What is life without drama?

11th June 2010 at 01:00

For five years, I taught in a classroom which was opposite the school's drama studio. I dismissed drama as a subject which provided pupils with a bit of fun and exercise between the more serious and relevant "academic" subjects. But, with the benefit of first-hand observations, I became more aware of the valuable contribution drama makes to pupils' development. Now, I would go so far as to state that drama classes offer some of the finest learning experiences in our schools.

They not only provide opportunities for pupils to express their ideas and feelings freely but encourage pupils to think, and act, differently. Role- plays, improvisations and mini-stage productions enable them to use and develop their imagination and initiative and apply creative and critical thinking skills.

At the same time, drama develops key literacy skills, including active listening and talking. Pupils also have opportunities to acquire useful ideas and skills for storytelling and character analysis.

It connects well with every other subject on pupils' timetables and is able to tackle any big issues of the day. Multi-disciplinary learning is facilitated through innovative activities such as the "living newspaper", which involves pupils working in small groups to select and act out news stories.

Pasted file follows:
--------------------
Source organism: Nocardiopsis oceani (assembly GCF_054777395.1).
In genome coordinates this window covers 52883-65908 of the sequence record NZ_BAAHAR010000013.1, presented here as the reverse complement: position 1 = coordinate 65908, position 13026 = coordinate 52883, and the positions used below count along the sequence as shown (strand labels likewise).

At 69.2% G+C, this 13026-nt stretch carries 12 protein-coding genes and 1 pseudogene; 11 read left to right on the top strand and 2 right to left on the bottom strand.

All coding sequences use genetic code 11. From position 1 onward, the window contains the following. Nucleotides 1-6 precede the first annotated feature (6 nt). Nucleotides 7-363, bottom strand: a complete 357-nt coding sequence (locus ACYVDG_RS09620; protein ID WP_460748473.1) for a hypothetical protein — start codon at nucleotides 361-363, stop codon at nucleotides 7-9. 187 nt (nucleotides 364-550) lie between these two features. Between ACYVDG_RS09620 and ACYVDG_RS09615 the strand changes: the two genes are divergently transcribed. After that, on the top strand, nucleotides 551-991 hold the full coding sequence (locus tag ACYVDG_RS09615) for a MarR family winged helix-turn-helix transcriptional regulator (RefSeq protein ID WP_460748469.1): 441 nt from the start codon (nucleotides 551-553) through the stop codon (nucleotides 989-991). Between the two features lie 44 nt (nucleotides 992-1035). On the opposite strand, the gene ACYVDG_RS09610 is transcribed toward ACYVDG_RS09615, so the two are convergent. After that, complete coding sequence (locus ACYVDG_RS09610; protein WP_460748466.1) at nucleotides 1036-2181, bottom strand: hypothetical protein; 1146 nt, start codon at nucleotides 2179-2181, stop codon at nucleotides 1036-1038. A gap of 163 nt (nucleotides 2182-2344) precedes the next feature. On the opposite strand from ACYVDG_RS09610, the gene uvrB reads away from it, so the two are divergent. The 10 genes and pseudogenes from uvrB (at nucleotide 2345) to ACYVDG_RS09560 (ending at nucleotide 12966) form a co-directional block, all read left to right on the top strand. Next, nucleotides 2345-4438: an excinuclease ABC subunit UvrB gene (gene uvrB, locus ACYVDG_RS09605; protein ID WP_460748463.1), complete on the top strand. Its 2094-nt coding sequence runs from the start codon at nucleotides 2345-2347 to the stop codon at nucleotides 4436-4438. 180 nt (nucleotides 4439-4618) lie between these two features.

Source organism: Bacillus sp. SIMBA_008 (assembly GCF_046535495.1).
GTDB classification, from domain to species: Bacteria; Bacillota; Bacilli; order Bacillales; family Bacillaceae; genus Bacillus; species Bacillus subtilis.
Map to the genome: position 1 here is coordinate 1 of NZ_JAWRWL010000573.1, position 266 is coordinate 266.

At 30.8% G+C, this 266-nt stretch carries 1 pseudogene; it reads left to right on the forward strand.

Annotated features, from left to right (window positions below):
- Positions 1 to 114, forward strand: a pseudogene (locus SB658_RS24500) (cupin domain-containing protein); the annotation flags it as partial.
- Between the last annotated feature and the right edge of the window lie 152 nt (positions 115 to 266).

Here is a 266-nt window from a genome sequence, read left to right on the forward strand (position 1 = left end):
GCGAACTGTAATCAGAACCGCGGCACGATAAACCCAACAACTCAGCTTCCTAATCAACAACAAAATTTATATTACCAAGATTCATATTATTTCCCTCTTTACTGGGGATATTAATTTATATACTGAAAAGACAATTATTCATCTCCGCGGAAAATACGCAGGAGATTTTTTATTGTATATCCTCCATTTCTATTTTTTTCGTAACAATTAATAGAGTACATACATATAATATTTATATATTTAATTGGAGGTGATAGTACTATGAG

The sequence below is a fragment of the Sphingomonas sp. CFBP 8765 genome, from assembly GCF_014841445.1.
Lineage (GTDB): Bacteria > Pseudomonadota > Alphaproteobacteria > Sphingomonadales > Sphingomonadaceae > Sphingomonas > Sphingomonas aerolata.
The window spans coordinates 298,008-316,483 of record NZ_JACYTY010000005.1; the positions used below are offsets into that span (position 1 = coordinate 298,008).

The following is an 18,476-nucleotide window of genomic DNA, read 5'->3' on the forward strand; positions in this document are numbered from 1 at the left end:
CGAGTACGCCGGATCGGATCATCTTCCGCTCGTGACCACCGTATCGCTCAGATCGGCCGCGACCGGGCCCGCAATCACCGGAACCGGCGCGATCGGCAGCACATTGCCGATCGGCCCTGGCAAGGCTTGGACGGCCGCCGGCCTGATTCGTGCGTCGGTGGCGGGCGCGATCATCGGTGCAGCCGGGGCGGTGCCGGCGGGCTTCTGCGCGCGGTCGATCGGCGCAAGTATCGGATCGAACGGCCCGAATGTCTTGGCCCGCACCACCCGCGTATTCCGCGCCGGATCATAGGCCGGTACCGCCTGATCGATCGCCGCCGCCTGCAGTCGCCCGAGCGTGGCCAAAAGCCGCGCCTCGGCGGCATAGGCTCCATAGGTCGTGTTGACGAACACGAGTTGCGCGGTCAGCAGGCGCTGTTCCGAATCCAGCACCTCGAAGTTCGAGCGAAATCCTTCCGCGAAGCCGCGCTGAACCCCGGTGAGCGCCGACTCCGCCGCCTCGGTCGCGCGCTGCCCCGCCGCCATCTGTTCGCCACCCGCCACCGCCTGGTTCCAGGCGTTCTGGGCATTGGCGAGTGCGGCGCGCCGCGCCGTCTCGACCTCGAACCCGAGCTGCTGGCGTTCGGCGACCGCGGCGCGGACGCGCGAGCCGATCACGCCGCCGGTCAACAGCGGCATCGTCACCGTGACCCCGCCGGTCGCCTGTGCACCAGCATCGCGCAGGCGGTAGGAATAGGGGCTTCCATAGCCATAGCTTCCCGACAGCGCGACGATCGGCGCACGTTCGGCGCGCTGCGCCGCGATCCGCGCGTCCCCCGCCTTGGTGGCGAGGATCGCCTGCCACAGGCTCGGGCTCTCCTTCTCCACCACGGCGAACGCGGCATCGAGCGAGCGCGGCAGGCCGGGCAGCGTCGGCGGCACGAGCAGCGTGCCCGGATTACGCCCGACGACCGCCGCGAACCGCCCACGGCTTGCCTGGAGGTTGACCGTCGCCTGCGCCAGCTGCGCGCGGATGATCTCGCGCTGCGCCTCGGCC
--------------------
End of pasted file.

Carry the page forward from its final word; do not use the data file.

Drama is at its very best, in my opinion, when it tackles important social and moral issues and helps pupils learn how to deal with difficult situations. I remember reading, in The TESS, about a group of S1 pupils from Glasgow who wrote, directed and acted in an anti-bullying play which was performed for pupils in their school's associated primaries. "Pure, dead brilliant" was the agreed critique of the young audiences. And did bullying decline in these schools? Of course it did.

It is easy to argue that drama is the epitome of active learning and, indeed, of Curriculum for Excellence. It is the subject in which the sage, funnily enough, has left the stage and pupils accept more responsibility for their learning.

What impressed me most about the activities of the drama department opposite my classroom was the number of pupils, strugglers and failures at word- and number-based subjects, who were quite rightly pleased and proud of their contributions in drama. Few subjects offer the same opportunities for promoting self-confidence, self-worth and self-belief.

Drama is a great leveller in which most activities don't generate right or wrong answers, just choices. Pupils of all abilities are comfortable, yet stretched. Those who do not learn well from formal classroom experiences may excel in these classes.

This takes us into the compelling realm of multiple intelligences and the importance of not judging pupils solely in terms of test scores and exam results. Drama helps to adjust the balance in those schools which concentrate on academic performance and neglect the subjects which produce our actors, artists and athletes. And if financial considerations are deemed too important to ignore, then we can look at the billions of pounds the expressive and creative industries contribute to the UK economy each year.

Yet in spite of all this, fewer schools are offering lessons in drama. It has become one of the marginal subjects which some headteachers are choosing to remove from pupils' timetables to make way for new subjects and additional lessons on literacy and numeracy. Some authorities have ceased to employ drama specialists.

Drama and the other expressive arts are vital to any school committed to providing an all-round education for its pupils. Who is able to argue that a creative and stimulating curriculum can be achieved without some drama?

John Greenlees is a secondary teacher.

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